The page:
An innovative approach that helps students move from the classroom to professional practice
Principles of Chemical Reactor Analysis and Design offers a comprehensive, unified methodology to analyze and design chemical reactors, using a reaction–based design formulation rather than the common species–based design formulation. The book′s acclaimed approach addresses the weaknesses of current pedagogy by giving readers the knowledge and tools needed to address the technical challenges they will face in practice.
Principles of Chemical Reactor Analysis and Design prepares readers to design and operate real chemical reactors and to troubleshoot any technical problems that may arise. The text′s unified methodology is applicable to both single and multiple chemical reactions, to all reactor configurations, and to all forms of rate expression. This text also . . .
- Describes reactor operations in terms of dimensionless design equations, generating dimensionless operating curves that depict the progress of individual chemical reactions, the composition of species, and the temperature.
Combines all parameters that affect heat transfer into a single dimensionless number that can be estimated a priori.
Accounts for all variations in the heat capacity of the reacting fluid.
Develops a complete framework for economic–based optimization of reactor operations.
Problems at the end of each chapter are categorized by their level of difficulty from one to four, giving readers the opportunity to test and develop their skills.
Graduate and advanced undergraduate chemical engineering students will find that this text′s unified approach better prepares them for professional practice by teaching them the actual skills needed to design and analyze chemical reactors.
Chapter 1: Overview of Chemical Reaction Engineering.
1.1 Classification of Chemical Reactions.
1.2 Classification of Chemical Reactors.
1.3 Phenomena and Concepts.
1.4 Common Practices.
1.5 Industrial Reactors.
Chapter 2: Stoichiometry.
2.1 The Four Contexts of "Chemical Reactions".
2.2 Chemical Formula and Stoichiometic Relations.
2.3 Reaction Extent.
2.4 Independent and Dependent Chemical Reactions.
2.5 Characterization of Reactor Feed.
2.6 Characterization of Reactor Performance.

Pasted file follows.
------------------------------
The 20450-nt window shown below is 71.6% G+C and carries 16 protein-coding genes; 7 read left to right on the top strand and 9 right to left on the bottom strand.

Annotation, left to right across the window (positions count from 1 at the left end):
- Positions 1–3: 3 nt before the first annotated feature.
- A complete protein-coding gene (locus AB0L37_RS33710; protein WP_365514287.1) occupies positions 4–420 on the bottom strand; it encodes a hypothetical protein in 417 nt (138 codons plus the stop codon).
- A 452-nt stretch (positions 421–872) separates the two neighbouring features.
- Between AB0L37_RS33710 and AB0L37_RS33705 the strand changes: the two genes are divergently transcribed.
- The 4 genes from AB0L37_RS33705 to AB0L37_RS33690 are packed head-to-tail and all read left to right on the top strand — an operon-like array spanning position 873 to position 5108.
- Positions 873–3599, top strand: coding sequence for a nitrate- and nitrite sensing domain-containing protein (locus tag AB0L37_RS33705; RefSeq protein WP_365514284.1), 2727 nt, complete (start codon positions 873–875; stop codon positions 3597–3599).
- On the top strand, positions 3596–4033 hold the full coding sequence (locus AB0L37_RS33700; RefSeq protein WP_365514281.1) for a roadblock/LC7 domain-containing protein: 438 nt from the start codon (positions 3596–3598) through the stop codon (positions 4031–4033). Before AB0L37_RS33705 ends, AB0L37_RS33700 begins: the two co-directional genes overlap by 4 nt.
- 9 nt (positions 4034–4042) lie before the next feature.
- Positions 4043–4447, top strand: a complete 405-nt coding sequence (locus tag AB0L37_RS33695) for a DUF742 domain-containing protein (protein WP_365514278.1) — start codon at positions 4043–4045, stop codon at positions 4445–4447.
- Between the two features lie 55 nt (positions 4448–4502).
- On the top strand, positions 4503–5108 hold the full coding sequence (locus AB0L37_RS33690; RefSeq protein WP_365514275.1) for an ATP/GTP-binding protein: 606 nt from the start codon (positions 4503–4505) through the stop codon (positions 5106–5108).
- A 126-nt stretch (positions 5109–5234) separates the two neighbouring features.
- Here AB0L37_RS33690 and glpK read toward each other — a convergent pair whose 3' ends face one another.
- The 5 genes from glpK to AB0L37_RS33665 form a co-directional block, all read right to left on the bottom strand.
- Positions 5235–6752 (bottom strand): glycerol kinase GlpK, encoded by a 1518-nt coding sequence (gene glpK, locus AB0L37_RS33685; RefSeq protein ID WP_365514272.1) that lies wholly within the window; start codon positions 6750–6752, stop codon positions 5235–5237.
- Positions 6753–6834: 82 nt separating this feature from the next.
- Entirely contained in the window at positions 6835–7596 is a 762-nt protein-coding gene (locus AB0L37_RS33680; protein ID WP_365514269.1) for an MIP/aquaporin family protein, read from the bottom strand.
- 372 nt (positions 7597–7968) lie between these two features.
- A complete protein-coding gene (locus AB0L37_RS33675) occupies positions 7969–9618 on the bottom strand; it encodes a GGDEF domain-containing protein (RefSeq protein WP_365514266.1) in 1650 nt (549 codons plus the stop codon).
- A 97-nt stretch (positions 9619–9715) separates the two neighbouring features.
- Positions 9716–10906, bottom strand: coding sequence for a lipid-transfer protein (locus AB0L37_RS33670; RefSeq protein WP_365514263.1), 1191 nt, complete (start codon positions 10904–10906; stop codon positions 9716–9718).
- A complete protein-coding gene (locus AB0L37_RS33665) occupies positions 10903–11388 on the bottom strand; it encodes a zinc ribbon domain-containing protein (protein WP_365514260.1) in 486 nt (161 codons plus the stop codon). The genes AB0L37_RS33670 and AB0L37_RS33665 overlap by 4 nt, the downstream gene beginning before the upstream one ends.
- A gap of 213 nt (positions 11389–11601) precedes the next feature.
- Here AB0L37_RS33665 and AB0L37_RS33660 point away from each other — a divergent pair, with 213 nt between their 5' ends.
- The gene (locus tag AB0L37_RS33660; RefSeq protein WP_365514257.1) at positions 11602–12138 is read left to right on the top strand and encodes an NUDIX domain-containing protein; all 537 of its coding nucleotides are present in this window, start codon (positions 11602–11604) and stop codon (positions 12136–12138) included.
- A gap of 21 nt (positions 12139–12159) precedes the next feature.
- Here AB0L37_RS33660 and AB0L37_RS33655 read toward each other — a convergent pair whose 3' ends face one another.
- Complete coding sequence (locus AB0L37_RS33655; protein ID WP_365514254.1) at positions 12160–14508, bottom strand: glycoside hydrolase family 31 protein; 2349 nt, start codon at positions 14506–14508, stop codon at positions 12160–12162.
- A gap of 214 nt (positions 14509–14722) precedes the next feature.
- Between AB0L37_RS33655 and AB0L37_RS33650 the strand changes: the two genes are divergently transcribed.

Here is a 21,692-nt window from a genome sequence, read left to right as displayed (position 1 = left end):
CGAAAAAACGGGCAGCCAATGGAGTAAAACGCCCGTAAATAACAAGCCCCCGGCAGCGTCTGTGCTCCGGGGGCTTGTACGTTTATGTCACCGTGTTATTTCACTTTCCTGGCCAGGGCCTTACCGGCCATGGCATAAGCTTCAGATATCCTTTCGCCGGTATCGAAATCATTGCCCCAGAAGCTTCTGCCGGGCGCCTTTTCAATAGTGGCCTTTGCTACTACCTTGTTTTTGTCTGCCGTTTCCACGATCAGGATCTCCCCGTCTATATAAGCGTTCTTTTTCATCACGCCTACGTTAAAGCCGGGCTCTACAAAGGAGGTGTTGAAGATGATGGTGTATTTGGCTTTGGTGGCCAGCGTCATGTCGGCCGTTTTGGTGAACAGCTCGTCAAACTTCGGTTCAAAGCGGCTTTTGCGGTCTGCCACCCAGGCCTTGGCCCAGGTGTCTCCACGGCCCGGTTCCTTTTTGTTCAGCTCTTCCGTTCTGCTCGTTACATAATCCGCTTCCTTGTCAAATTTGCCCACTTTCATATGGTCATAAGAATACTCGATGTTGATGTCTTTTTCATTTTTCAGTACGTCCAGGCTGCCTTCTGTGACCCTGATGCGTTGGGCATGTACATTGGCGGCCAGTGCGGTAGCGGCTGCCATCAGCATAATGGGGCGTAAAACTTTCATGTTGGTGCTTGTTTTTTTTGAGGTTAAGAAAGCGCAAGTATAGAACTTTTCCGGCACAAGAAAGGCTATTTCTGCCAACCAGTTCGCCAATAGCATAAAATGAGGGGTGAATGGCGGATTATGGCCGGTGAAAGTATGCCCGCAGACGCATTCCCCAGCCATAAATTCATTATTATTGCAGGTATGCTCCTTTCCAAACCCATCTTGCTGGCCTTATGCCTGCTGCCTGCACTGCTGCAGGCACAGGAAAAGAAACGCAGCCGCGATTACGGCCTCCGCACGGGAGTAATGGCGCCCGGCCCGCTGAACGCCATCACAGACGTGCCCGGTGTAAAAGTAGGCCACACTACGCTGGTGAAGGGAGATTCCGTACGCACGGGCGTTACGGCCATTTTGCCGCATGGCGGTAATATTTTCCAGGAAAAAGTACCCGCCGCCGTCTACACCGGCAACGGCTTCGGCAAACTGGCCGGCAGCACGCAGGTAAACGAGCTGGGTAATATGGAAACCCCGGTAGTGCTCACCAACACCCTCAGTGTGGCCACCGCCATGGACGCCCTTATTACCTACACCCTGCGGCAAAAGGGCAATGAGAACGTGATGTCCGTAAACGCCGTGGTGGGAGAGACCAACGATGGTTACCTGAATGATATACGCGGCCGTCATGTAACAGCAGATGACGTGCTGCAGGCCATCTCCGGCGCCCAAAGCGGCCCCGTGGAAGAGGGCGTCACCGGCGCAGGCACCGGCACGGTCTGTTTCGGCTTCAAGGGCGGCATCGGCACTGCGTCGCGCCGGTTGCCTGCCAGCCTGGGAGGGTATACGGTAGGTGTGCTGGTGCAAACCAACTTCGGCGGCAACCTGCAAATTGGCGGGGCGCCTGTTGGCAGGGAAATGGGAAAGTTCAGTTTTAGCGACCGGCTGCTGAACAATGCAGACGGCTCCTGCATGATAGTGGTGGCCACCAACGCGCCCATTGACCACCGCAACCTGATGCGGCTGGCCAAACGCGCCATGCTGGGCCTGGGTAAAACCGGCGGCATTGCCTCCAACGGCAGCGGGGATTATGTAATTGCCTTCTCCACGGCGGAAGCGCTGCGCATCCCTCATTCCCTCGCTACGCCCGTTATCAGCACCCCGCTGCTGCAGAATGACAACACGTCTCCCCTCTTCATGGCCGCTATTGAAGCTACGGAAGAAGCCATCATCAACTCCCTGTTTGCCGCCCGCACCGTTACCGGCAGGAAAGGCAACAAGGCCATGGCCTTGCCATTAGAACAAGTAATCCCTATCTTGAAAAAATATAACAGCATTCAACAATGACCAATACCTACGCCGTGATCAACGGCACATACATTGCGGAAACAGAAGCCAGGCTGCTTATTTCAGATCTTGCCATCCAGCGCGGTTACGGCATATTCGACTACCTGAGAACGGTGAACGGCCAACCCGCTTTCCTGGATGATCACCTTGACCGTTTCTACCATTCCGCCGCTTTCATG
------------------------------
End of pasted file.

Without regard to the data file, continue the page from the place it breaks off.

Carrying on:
2.7 Dimensionless Extents.
2.8 Independent Species Specifications.
Chapter 3: Chemical Kinetics.
3.1 Species Formation Rates.
3.2 Rates of Chemical Reactions.
3.3 Rate Expressions of Reaction Rates.
3.4 Effects of Transport Limitations.
3.5 Characteristic Reaction Time.
Chapter 4: Species Balances and Design Equations.
4.1 Macroscopic Species Balances – General Species–based Design Equations.
4.2 Species–based Design Equations of Ideal Reactors.
4.3 Reaction–based Design Equations.
4.4 Dimensionless Design Equations.
Chapter 5: Energy Balances.
5.1 Review of Thermodynamic Relations.
5.2 Energy Balances.
Chapter 6: Ideal Batch Reactor.
6.1 Design Equations and Auxiliary Relations.
6.2 Isothermal Operations with Single Reactions.
6.3 Isothermal Operations with Multiple Reactions.
6.4 Non–Isothermal Operations.
Chapter 7: Plug Flow Reactor.
7.1 Design Equations and Auxiliary Relations.
7.2 Isothermal Operations with Single Reactions.
7.3 Isothermal Operations with Multiple Reactions.
7.4 Non–Isothermal Operations.
7.5 Effects of Pressure Drop.
Chapter 8: Continuous Stirred Tank Reactor (CSTR).
8.1 Design Equations and Auxiliary Relations.
8.2 Isothermal Operations with Single Reactions.
8.3 Isothermal Operations with Multiple Reactions.
8.4 Non–Isothermal Operations.
Chapter 9: Other Reactor Configurations.
9.1 Semi–Batch Reactors.
9.2 Plug–Flow Reactor with Distributed Feed.
9.3 Distillation Reactor.
9.4 Recycle Reactor.
Chapter 10: Economic–Based Optimization of Reactor Operations.
10.1 Economic Objective Functions.
10.2 Batch and Semi–Batch Reactors.
10.3 Flow Reactors.
Appendix A: Summary of Key Relationships.
Appendix B: Microscopic Species Balances – Continuity Equations.
Appendix C: Summary of Numerical Methods.